Recognizing the need to continuously reconsider how humans connect to their physical environment, includes nuancing identifications of who is related to a specific place. The Scandinavian and Australian perspectives in this book throw fresh light on these questions and explore new possibilities and challenges in uncertain and changing landscapes of the future. Broadly speaking, some parts of agriculture are understood to belong to nature in Sweden through a long history. Regional variations and differences between certain categories of farmers have also been investigated. In general, open forests were considered most attractive for recreation but 74% of the respondents claimed that they preferred a mix of open and closed forest. Benefits, difficulties and challenges of participation under the European Landscape Convention Marie Stenseke and Michael JonesIndex Responsibility: edited by Michael Jones, Marie Stenseke.
The study therefore indicates that several reasons for incommensurable preferences may exist and that it is possible to measure these reasons in contingent valuation surveys in order to judge the validity of the welfare measures in environmental policy decision-making. Three case studies have been performed, each in a specific area; Faringtofta parish in an intermediate area in the mid north of Skane, Bosarp area in the plains outside Trelleborg, and Luttra parish in Vastergotland, with mainly open land. The book examines both the theory of participation and what lessons can be learnt from specific European examples. Public ecology exists at the interface of science and policy. The participatory dimension in nature conservation processes: Examples of; ideology and practice from Norway; Karoline Daugstad; 5. Regional Landscape Strategies and public participation: Towards implementing; the European Landscape Convention in Sweden; Anders Larsson, Anna Peterson, Elinor Bjarnborg, Christine Haaland, and Mats; Gyllin; 14. It applies to all landscapes, not just selected ones, and underlines the diversity of landscapes as a value.
The spatial dimension of sustainability is considered by examining the farmers as actors in a local rural system. Regional Landscape Strategies and public participation: Towards implementing the European Landscape Convention in Sweden Anders Larsson, Anna Peterson, Elinor Bjarnborg, Christine Haaland, and Mats Gyllin 14. Landscapes undergo changes in structure and function at multiple temporal and spatial levels. We conclude that when land use change in the landscape surrounding an object, important additional effects on the different values are found. Participation within the landscape of the River Dart Catchment, Devon, England Neil Spencer13.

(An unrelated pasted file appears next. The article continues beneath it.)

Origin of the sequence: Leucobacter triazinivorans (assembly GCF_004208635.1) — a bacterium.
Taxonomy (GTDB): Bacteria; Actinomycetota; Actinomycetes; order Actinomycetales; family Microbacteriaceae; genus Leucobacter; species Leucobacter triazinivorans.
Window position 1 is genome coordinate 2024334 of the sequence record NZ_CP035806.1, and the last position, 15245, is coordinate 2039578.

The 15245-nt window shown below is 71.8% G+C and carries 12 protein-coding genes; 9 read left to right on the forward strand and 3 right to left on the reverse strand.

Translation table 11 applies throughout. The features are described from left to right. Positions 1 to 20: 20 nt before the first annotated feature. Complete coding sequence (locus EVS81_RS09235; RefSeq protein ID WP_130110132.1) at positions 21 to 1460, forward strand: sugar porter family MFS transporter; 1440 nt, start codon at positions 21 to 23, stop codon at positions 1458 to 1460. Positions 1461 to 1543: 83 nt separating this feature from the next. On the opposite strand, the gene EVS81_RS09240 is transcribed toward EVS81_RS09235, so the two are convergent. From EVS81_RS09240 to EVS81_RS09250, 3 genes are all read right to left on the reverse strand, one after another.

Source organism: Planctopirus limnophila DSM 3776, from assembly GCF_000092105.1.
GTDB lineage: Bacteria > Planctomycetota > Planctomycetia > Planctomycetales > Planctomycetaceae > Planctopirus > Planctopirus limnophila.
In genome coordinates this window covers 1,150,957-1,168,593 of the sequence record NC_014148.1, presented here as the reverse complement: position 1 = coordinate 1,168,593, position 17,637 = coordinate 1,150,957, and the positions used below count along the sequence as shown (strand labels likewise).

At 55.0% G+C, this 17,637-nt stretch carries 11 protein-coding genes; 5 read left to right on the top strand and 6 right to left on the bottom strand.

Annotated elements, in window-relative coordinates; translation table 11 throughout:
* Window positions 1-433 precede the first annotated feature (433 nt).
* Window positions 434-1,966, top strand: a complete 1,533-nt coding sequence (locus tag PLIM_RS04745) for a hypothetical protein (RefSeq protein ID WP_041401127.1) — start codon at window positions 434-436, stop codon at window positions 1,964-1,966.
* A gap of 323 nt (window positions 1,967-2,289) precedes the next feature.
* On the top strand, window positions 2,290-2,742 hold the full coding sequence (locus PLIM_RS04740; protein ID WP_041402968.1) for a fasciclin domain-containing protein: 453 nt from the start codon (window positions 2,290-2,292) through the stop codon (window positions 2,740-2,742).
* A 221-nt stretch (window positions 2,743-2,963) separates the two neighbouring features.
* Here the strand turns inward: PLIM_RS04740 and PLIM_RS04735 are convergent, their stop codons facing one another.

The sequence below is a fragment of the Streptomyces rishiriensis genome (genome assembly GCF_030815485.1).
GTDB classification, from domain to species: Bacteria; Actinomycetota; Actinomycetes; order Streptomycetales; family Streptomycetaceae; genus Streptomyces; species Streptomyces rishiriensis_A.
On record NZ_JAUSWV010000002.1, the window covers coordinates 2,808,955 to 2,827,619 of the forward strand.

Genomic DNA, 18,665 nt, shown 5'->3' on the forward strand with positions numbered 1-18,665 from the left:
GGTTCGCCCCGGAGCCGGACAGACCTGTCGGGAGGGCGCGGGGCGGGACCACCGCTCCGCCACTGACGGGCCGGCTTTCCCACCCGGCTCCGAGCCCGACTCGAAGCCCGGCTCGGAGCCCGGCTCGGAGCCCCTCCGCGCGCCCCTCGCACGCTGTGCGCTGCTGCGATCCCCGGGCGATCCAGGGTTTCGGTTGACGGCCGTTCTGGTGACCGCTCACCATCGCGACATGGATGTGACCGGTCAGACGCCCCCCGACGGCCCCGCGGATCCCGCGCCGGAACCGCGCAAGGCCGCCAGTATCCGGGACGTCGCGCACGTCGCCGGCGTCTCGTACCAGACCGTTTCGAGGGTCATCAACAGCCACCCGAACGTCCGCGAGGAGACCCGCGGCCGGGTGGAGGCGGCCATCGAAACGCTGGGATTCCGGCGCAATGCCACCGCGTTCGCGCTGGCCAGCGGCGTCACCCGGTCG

Van den Berg 2000; Bridgewater 2002. A conceptual and methodological reflection from research-action projects; in France; Yves Michelin, Thierry Joliveau, and Claire Planchat-Hery; 9. It examines both the theory of participation and what lessons can be learnt from specific European examples. Samtidigt blir sådant som kiting och brädsporter upplevelseorienterade och tävlingskritiska. Scenario visualisation by photorealistic design techniques proved to be a helpful tool for researchers in communicating the proposed landscape changes to stakeholders. In a field experiment we found that understory density was greatly influenced by management, but effects appeared to be site-dependent.
In this article, a couple of Swedish cases serve as points of departure for a better understanding of the prerequisites and critical aspects as regards an increased local involvement in landscape management. The book examines both the theory of participation and what lessons can be learnt from specific European examples. You should start right now! Regional Landscape Strategies and public participation: Towards implementing the European Landscape Convention in Sweden Anders Larsson, Anna Peterson, Elinor Bjarnborg, Christine Haaland, and Mats Gyllin 14. In order to improve management and planning processes, outdoor recreation needs to be institutionalized, and receive its own management guidelines and formal process agendas. Special attention has been paid to the ability of incidental nature experience to redirect attention from a primary activity toward an unplanned focus in this case, nature phenomena. Landscape perception through participation: Developing new tools for landscape; analysis in local planning processes in Norway; Morten Clemetsen, Erling Krogh, and Kine Halvorsen Thoren; 12.